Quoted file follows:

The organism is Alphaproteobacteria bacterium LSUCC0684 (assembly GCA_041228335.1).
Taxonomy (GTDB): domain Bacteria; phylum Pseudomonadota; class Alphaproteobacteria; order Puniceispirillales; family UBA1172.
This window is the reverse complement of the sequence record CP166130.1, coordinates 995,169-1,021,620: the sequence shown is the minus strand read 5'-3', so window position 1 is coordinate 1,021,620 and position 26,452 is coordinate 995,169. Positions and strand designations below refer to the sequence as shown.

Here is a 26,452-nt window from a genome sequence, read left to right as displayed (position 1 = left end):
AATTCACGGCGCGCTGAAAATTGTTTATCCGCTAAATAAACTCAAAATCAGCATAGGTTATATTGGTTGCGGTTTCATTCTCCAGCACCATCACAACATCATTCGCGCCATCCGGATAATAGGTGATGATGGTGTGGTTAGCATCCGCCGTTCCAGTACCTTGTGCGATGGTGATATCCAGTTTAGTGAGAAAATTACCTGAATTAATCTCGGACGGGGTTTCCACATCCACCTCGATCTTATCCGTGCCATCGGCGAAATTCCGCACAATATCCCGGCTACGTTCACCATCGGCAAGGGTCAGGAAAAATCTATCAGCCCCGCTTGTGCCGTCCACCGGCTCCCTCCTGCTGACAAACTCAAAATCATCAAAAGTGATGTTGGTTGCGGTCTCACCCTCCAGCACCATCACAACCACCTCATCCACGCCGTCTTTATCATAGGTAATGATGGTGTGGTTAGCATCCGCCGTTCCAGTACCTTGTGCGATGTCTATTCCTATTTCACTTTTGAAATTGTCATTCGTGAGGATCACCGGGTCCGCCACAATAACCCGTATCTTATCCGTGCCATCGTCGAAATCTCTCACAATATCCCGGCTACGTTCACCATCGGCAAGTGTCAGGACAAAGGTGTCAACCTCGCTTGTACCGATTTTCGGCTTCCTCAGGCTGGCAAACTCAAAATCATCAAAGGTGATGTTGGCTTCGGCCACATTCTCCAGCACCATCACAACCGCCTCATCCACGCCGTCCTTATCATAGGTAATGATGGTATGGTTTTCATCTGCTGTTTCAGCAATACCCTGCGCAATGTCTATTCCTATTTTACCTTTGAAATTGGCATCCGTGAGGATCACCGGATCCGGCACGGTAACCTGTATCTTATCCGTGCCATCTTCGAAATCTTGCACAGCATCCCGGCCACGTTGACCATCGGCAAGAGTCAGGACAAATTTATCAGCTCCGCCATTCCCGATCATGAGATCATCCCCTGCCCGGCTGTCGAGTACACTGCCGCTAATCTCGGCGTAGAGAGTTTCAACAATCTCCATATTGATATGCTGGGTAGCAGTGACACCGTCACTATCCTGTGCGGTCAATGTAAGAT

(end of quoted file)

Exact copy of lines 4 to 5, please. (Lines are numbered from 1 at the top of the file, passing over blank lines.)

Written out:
Here is a 26,452-nt window from a genome sequence, read left to right as displayed (position 1 = left end):
AATTCACGGCGCGCTGAAAATTGTTTATCCGCTAAATAAACTCAAAATCAGCATAGGTTATATTGGTTGCGGTTTCATTCTCCAGCACCATCACAACATCATTCGCGCCATCCGGATAATAGGTGATGATGGTGTGGTTAGCATCCGCCGTTCCAGTACCTTGTGCGATGGTGATATCCAGTTTAGTGAGAAAATTACCTGAATTAATCTCGGACGGGGTTTCCACATCCACCTCGATCTTATCCGTGCCATCGGCGAAATTCCGCACAATATCCCGGCTACGTTCACCATCGGCAAGGGTCAGGAAAAATCTATCAGCCCCGCTTGTGCCGTCCACCGGCTCCCTCCTGCTGACAAACTCAAAATCATCAAAAGTGATGTTGGTTGCGGTCTCACCCTCCAGCACCATCACAACCACCTCATCCACGCCGTCTTTATCATAGGTAATGATGGTGTGGTTAGCATCCGCCGTTCCAGTACCTTGTGCGATGTCTATTCCTATTTCACTTTTGAAATTGTCATTCGTGAGGATCACCGGGTCCGCCACAATAACCCGTATCTTATCCGTGCCATCGTCGAAATCTCTCACAATATCCCGGCTACGTTCACCATCGGCAAGTGTCAGGACAAAGGTGTCAACCTCGCTTGTACCGATTTTCGGCTTCCTCAGGCTGGCAAACTCAAAATCATCAAAGGTGATGTTGGCTTCGGCCACATTCTCCAGCACCATCACAACCGCCTCATCCACGCCGTCCTTATCATAGGTAATGATGGTATGGTTTTCATCTGCTGTTTCAGCAATACCCTGCGCAATGTCTATTCCTATTTTACCTTTGAAATTGGCATCCGTGAGGATCACCGGATCCGGCACGGTAACCTGTATCTTATCCGTGCCATCTTCGAAATCTTGCACAGCATCCCGGCCACGTTGACCATCGGCAAGAGTCAGGACAAATTTATCAGCTCCGCCATTCCCGATCATGAGATCATCCCCTGCCCGGCTGTCGAGTACACTGCCGCTAATCTCGGCGTAGAGAGTTTCAACAATCTCCATATTGATATGCTGGGTAGCAGTGACACCGTCACTATCCTGTGCGGTCAATGTAAGAT